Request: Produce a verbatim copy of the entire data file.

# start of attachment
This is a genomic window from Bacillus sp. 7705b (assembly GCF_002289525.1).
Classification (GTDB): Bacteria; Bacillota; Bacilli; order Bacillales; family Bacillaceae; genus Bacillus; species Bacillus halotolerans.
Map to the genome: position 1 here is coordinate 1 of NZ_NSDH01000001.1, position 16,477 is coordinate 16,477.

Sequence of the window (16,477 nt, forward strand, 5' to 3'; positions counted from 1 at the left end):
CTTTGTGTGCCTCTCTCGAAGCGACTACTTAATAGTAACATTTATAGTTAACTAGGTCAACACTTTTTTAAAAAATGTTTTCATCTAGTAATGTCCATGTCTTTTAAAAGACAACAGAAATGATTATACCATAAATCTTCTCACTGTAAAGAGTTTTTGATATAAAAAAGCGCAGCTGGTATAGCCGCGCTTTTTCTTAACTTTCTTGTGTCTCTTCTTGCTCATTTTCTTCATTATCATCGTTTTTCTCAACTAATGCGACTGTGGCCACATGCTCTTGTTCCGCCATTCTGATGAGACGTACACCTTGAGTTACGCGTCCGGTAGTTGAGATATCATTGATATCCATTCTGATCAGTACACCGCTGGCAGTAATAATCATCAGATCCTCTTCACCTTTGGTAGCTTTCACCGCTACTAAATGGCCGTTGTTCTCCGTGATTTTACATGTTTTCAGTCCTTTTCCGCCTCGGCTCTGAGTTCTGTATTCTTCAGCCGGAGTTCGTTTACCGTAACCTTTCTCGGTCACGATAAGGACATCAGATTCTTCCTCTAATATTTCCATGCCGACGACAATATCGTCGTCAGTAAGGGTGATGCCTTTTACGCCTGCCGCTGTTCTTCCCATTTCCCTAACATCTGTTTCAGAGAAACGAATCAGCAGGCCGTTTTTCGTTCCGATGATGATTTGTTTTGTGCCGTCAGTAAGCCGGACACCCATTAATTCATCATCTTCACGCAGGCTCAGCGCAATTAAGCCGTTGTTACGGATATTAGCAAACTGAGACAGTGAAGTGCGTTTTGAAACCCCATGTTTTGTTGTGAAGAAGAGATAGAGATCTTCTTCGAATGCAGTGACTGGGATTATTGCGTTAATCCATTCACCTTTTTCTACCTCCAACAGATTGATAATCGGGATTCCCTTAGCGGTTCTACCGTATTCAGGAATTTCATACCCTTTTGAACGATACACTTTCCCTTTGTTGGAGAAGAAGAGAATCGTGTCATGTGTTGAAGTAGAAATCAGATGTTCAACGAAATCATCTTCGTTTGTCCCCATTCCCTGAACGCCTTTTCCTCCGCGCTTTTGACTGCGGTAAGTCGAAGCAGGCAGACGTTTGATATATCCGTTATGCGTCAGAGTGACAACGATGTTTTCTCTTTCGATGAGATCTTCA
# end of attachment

This is a genomic window from Bacillus sp. 7705b (assembly GCF_002289525.1).
Classification (GTDB): Bacteria; Bacillota; Bacilli; order Bacillales; family Bacillaceae; genus Bacillus; species Bacillus halotolerans.
Map to the genome: position 1 here is coordinate 1 of NZ_NSDH01000001.1, position 16,477 is coordinate 16,477.

Sequence of the window (16,477 nt, forward strand, 5' to 3'; positions counted from 1 at the left end):
CTTTGTGTGCCTCTCTCGAAGCGACTACTTAATAGTAACATTTATAGTTAACTAGGTCAACACTTTTTTAAAAAATGTTTTCATCTAGTAATGTCCATGTCTTTTAAAAGACAACAGAAATGATTATACCATAAATCTTCTCACTGTAAAGAGTTTTTGATATAAAAAAGCGCAGCTGGTATAGCCGCGCTTTTTCTTAACTTTCTTGTGTCTCTTCTTGCTCATTTTCTTCATTATCATCGTTTTTCTCAACTAATGCGACTGTGGCCACATGCTCTTGTTCCGCCATTCTGATGAGACGTACACCTTGAGTTACGCGTCCGGTAGTTGAGATATCATTGATATCCATTCTGATCAGTACACCGCTGGCAGTAATAATCATCAGATCCTCTTCACCTTTGGTAGCTTTCACCGCTACTAAATGGCCGTTGTTCTCCGTGATTTTACATGTTTTCAGTCCTTTTCCGCCTCGGCTCTGAGTTCTGTATTCTTCAGCCGGAGTTCGTTTACCGTAACCTTTCTCGGTCACGATAAGGACATCAGATTCTTCCTCTAATATTTCCATGCCGACGACAATATCGTCGTCAGTAAGGGTGATGCCTTTTACGCCTGCCGCTGTTCTTCCCATTTCCCTAACATCTGTTTCAGAGAAACGAATCAGCAGGCCGTTTTTCGTTCCGATGATGATTTGTTTTGTGCCGTCAGTAAGCCGGACACCCATTAATTCATCATCTTCACGCAGGCTCAGCGCAATTAAGCCGTTGTTACGGATATTAGCAAACTGAGACAGTGAAGTGCGTTTTGAAACCCCATGTTTTGTTGTGAAGAAGAGATAGAGATCTTCTTCGAATGCAGTGACTGGGATTATTGCGTTAATCCATTCACCTTTTTCTACCTCCAACAGATTGATAATCGGGATTCCCTTAGCGGTTCTACCGTATTCAGGAATTTCATACCCTTTTGAACGATACACTTTCCCTTTGTTGGAGAAGAAGAGAATCGTGTCATGTGTTGAAGTAGAAATCAGATGTTCAACGAAATCATCTTCGTTTGTCCCCATTCCCTGAACGCCTTTTCCTCCGCGCTTTTGACTGCGGTAAGTCGAAGCAGGCAGACGTTTGATATATCCGTTATGCGTCAGAGTGACAACGATGTTTTCTCTTTCGATGAGATCTTCA